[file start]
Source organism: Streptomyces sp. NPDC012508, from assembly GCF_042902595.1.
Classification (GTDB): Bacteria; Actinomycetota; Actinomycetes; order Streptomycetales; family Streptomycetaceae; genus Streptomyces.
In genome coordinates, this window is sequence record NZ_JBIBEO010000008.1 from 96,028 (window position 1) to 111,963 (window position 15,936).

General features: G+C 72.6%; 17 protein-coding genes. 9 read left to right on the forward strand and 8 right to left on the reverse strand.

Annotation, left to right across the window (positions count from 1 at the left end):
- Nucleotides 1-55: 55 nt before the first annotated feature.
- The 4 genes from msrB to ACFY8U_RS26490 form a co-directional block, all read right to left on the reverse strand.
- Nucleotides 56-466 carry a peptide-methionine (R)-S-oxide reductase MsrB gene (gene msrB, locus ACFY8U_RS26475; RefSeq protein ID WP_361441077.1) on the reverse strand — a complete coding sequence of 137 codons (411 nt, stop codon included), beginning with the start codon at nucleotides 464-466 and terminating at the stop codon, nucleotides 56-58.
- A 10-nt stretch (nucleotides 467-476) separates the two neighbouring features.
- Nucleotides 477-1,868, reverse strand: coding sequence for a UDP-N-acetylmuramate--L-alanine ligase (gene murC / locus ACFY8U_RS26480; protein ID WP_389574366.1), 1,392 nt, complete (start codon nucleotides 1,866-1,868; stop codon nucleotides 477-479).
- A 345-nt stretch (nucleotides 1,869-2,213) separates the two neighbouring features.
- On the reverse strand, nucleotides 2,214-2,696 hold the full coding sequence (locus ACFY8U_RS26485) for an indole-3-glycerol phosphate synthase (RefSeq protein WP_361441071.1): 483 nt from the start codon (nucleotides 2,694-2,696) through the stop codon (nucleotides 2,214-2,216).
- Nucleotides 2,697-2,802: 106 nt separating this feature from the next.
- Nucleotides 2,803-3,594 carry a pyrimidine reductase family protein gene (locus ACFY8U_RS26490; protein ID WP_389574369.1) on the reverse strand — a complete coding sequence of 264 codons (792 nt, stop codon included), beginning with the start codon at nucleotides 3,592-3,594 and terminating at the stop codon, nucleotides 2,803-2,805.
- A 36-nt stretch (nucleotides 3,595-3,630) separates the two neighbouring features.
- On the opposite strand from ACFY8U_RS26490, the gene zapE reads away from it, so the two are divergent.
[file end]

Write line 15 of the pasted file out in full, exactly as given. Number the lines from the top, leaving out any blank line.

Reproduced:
- A 36-nt stretch (nucleotides 3,595-3,630) separates the two neighbouring features.